Reviving efforts initiated last year, Immigration and Customs Enforcement (“ICE”) has once again stated its intent to eliminate the use of “Duration of Status” for certain nonimmigrant visa holders – and, in particular, F-1 Students and J-1 Visitors.
Under the current regime, F-1/J-1 Visa holders are admitted for “Duration of Status” instead of receiving a hard expiration by which they must depart the United States. Please see below for sample I-94s for individuals admitted for “Duration of Status,” or “D/S,” and those given specific deadlines.
Therefore, these visa holders are permitted to remain in the United States so long as they are enrolled or participating in a valid program under the specific classification, as evidenced by the Form I-20 (F-1) or DS-2019 (J-1) listing their program start/end dates. For example, a high school student admitted in F-1 for “Duration of Status” could theoretically remain in the United States as she completes her undergraduate studies, pursues a Master’s Degree, and ultimately earns a PhD, simply by obtaining new Forms I-20 and without ever having to leave the United States. At the conclusion of these programs, F-1 Students then receive a 60-day grace period by which they must leave the United States; J-1 Visitors’ grace period is 30 days.
Earlier this year USCIS attempted to implement the change proposed by ICE through new policy guidance, but an injunction issued earlier this year blocked those guidelines from going into effect. Under the present law (which has been in effect for decades) F-1 Students and J-1 Visitors do not begin to accrue unlawful presence until the government has formally advised them that they are out of status, usually by means of denying a benefit by virtue of a status violation, including but not limited to being out of status. Accordingly, “Duration of Status” affords a level of flexibility to students and visitors whose lives may more be subject to change. ICE’s proposed rule would shatter this regime, creating hard dates by which F-1 Students or J-1 Visitors must leave the country or file a Form I-539 Application to extend their F-1/J-1 status, without overstaying their I-94s and, by extension, accruing unlawful presence.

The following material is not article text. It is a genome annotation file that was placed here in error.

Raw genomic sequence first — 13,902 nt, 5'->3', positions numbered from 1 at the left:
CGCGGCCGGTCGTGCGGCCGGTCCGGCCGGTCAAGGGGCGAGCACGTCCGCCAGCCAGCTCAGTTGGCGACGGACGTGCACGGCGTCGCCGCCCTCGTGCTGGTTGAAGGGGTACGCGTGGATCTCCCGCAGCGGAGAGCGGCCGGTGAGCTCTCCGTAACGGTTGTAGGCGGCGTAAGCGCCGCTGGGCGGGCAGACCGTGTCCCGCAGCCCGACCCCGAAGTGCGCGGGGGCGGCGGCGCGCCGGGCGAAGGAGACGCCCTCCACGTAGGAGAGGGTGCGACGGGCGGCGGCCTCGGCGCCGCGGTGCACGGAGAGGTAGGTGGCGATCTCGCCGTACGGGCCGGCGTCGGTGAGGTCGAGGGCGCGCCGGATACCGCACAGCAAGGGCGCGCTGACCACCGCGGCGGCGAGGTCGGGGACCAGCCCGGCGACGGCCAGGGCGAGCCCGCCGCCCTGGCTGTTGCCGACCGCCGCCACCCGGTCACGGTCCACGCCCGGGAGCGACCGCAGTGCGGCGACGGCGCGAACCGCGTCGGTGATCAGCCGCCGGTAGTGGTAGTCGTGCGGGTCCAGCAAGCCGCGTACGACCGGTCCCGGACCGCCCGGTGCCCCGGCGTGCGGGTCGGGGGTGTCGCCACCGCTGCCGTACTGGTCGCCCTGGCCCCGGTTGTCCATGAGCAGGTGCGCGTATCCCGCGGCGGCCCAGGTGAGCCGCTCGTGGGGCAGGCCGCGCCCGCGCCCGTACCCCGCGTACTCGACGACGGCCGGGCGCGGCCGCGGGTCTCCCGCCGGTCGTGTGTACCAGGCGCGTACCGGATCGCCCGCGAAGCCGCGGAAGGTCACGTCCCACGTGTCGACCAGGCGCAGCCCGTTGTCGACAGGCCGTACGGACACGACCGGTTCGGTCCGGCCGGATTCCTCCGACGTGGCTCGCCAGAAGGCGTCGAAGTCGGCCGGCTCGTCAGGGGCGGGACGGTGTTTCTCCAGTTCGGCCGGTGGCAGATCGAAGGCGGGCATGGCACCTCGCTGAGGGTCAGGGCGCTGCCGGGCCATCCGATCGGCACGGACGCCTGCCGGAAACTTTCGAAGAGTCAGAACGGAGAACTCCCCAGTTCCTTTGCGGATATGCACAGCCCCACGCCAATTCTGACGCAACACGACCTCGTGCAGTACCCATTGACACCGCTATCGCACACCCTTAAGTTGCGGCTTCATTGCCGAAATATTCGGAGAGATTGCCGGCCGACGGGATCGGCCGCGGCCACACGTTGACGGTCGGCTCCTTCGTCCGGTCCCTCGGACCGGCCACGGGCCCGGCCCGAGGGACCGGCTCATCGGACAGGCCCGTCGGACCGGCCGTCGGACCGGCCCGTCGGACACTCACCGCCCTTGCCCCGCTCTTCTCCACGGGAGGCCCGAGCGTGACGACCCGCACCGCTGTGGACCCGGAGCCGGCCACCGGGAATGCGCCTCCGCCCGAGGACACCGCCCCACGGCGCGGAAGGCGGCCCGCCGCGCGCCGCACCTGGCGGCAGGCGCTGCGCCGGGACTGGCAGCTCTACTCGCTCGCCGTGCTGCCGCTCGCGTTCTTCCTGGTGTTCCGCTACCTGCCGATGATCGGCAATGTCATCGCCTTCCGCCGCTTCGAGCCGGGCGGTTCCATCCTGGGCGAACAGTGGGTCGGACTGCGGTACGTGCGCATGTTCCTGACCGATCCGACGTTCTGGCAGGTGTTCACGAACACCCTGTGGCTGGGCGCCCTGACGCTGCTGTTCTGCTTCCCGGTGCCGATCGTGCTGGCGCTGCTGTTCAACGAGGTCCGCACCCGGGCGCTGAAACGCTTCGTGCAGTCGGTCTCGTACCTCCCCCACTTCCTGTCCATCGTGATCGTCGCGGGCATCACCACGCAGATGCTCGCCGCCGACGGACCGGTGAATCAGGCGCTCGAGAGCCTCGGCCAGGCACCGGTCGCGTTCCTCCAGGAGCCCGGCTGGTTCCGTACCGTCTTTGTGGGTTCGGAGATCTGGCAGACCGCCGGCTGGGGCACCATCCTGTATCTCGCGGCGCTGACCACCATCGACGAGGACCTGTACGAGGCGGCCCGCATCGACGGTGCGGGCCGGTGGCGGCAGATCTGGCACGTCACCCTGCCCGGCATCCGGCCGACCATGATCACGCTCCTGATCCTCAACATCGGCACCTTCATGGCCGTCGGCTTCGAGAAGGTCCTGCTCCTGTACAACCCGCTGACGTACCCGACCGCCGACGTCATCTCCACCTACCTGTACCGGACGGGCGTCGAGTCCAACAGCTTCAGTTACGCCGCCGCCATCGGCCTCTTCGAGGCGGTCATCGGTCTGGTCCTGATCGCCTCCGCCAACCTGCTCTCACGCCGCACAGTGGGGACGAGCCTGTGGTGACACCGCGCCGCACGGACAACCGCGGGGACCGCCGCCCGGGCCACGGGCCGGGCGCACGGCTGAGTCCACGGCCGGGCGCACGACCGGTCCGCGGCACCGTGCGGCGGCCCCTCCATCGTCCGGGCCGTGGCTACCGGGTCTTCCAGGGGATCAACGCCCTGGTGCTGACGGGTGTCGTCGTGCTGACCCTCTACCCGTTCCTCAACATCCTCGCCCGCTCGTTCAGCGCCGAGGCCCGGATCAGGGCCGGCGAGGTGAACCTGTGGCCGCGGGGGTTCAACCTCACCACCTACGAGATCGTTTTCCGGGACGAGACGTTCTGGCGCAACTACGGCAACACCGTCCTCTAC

Details surrounding the rule and its mechanics are sparse, meaning it is unclear exactly how it will be implemented. For example, will the 30/60 day grace periods for J-1/F-1 holders remain in place? Will the firm expiration dates also be issued for M and I Visa holders? How will the expiration dates apply to students who have received Optional Practical Training (“OPT”)– will they need to file Forms I-539 to extend their F-1 status along with the Forms I-765 requesting their OPT Employment Authorization Documents (“EAD”)? What about for STEM OPT EADs? And the H-1B Cap Gap? Again, these and other questions are impossible to answer right now. However, as ICE states that it intends to publish the Rule in February 2020, we may learn more in the coming months.
In the meantime, if you are interested in studying in the United States or have any questions about your presently held F-1 or J-1 status, please do not hesitate to reach out to our Firm.